Creative director Ricardo Gomes talks about the video that electrified New York during Pride, and the ambitious project premiering soon on Paramount+.
Madonna has a long history with film. It’s not her acting career that distinguishes the pop star, but her uncanny ability to spot up-and-coming directors before they’ve hit it big. Before he was an Academy Award-nominated auteur, David Fincher directed Madonna in four iconic music videos, including “Express Yourself” and “Vogue.” Mark Romanek, the filmmaker whose take on “Bedtime Story” got Madonna into the Museum of Modern Art, went on to direct Never Let Me Go and the Robin Williams thriller One Hour Photo. And of course there’s her ex-husband Guy Ritchie, who has become synonymous with action-packed blockbusters, but probably the less said about that the better.
More recently, Madonna met the Portuguese photographer Ricardo Gomes while recording her last album, Madame X, in Lisbon. She invited him to join her traveling troupe, and record behind the scenes footage, mostly for Instagram, as she works on upcoming projects, including the upcoming biopic of her life. Call him the social media age answer to Alex Keshishian, who directed Madonna’s groundbreaking documentary Truth or Dare, which is celebrating its 30th anniversary.
In time for Pride month, Madonna asked Gomes, and the filmmaker Sasha Kasiuha, to collaborate on a three-piece multimedia art installation to amplify LGBTQ+ voices while reminding viewers to love themselves and stay fearless. It premiered in Times Square, and with a raucous party at the Boom Boom Room devised in partnership with the Misshapes’ Geordon Nicol and The Standard’s Corey Tuttle.
Gomes also shot a series of Polaroids that Madonna auctioned off, raising over $100,000 to benefit The Ali Forney Center, Haus of Us, and the Hetrick Martin Institute.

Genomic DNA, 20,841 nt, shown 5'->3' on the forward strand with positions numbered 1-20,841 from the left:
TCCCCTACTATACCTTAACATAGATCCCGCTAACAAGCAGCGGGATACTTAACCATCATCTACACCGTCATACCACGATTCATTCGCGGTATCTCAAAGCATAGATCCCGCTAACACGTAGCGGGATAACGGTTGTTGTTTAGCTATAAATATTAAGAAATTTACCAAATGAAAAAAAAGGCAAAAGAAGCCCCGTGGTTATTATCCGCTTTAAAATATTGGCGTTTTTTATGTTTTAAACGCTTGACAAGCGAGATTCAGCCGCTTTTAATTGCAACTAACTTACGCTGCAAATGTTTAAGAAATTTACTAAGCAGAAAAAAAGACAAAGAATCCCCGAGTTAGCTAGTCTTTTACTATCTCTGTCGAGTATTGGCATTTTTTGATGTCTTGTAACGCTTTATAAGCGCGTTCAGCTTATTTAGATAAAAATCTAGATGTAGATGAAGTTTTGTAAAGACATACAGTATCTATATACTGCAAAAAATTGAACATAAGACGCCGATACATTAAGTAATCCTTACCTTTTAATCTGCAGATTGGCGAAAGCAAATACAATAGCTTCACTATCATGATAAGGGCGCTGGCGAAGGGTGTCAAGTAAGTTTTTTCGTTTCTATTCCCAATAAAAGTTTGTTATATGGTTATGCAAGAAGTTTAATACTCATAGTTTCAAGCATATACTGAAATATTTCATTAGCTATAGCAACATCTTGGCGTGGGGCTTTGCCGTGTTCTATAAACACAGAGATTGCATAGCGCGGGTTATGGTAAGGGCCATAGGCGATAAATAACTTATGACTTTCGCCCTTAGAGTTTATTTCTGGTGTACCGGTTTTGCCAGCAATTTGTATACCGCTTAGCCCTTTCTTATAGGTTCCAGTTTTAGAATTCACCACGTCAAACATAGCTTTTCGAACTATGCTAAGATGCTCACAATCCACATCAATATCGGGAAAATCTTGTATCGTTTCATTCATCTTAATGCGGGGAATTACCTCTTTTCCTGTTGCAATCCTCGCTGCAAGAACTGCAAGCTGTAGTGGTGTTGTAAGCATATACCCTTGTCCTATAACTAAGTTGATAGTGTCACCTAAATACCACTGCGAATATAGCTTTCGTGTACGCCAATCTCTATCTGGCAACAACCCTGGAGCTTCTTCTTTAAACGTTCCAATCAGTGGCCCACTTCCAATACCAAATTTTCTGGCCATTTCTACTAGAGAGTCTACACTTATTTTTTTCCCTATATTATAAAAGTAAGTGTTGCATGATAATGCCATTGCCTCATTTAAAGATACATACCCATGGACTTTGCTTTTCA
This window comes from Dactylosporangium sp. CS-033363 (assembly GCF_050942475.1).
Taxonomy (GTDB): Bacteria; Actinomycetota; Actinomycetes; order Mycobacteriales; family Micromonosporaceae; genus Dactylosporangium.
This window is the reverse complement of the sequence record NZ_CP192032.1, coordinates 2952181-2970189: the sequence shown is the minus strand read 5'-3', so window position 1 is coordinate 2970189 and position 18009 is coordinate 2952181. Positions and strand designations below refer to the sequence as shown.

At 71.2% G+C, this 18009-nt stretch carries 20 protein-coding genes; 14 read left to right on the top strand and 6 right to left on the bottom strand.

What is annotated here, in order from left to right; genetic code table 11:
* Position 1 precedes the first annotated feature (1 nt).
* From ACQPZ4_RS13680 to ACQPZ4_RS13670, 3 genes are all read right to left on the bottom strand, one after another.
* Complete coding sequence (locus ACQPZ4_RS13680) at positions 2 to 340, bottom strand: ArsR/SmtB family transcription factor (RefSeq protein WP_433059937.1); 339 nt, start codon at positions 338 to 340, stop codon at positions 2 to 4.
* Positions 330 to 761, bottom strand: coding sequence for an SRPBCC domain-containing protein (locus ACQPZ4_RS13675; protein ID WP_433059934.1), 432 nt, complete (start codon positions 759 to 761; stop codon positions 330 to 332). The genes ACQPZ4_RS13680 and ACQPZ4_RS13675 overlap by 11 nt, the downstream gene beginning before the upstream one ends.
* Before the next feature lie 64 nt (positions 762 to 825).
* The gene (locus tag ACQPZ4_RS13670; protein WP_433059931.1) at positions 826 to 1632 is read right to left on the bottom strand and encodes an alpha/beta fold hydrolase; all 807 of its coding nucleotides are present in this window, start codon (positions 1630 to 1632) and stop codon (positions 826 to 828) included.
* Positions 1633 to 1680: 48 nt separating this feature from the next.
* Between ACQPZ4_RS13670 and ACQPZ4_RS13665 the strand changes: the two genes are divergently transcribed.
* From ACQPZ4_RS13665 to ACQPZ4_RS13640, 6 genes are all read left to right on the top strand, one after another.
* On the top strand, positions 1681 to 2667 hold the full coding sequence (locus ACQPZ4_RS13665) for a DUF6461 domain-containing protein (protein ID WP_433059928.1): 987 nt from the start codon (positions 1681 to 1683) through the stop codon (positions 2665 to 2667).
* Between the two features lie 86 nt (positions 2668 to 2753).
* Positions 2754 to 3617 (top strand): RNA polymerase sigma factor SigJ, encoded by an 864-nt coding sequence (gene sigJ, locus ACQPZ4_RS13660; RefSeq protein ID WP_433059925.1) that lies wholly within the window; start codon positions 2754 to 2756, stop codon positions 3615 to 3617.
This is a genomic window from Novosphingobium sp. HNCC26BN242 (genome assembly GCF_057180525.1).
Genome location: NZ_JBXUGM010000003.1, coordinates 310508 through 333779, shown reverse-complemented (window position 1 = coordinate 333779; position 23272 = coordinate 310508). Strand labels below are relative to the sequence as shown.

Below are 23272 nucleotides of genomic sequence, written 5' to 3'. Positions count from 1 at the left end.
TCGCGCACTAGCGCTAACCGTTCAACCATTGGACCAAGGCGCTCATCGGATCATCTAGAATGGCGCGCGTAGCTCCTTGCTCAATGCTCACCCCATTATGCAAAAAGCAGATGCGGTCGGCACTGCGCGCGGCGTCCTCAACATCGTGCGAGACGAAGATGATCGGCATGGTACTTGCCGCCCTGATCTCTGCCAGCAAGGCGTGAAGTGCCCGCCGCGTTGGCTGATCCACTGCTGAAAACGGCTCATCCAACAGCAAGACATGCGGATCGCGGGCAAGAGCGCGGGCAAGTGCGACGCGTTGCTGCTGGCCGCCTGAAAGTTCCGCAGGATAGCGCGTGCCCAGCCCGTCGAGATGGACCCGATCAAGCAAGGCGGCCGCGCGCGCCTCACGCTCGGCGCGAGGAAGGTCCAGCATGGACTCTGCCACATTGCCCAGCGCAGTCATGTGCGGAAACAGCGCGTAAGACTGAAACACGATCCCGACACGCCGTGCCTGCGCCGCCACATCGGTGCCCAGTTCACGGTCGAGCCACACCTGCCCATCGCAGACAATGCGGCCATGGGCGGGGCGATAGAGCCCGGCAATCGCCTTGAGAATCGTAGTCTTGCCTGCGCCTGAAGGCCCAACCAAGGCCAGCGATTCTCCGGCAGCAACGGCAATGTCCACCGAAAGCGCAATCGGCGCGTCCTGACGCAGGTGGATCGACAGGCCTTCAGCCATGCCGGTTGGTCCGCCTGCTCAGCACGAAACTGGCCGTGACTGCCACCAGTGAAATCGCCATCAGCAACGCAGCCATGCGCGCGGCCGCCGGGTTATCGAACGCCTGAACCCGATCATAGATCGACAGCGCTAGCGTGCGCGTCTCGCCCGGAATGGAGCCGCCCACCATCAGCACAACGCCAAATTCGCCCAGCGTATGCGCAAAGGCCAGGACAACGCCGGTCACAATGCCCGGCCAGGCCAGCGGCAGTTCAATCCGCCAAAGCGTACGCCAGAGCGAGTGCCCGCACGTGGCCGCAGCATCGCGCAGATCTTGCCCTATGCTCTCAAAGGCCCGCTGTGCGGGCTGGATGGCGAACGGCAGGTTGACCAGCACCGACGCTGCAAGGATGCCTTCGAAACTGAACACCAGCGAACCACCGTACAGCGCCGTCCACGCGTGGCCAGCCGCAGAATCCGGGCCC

Here, Gomes tells T&C about working with the pop star, the inspiration behind their latest project, and what fans can expect when her tour premieres on Paramount+ in October.
How did this project come to fruition?
The Standard wanted Madonna and I to do a collaboration, sort of like an art installation. So, I started thinking about a concept and putting ideas together and I went to Madonna and initiated a conversation about doing something for Pride. She’s very open to ideas when she trusts people, so she just went along with it, and started getting excited. I called Sasha Kasiuha, who helped me write the video and edit it. We created a few posts on Instagram, followed by a teaser to let people know that something was coming. Madonna’s fans started getting curious about it.
What was your design inspiration for the video?
The underground culture of the 1990s is so colorful and fun and sexy and a little bit dirty. When I think about house music clubs, it always takes me to that era. It’s kind of a fantasy that I have, and I relate to it energy-wise. I think the ’90s was also an era for Madonna that was about reinvention. It’s a cool era of music, especially for her.
This project has raised over $100,000 for LGBTQ charities. Can you tell me about the philanthropic aspect of the project?
When it comes to the Polaroids auctioned off for charity, they were all shot on the same night we filmed at her apartment. The video has this celebratory image, fun and sexy with the message, the words and with her voice and the sound. In the images, I just wanted to portray her as sexy part intimidating and engaging. People were really into them at the party, and the money raised will help so many in need in the LGBTQ+ community.
What does the future hold for you and Madonna?
I do little things here and there with her, photos and videos daily. But the biggest project is the tour film from her last tour, “Madame X,” that we’re finishing now in post-production, and should come out after the summer, likely in October. It has a very strong message that is so incredible and political, and after this year and a half of being shut down and not taking anything for granted, it’s powerful.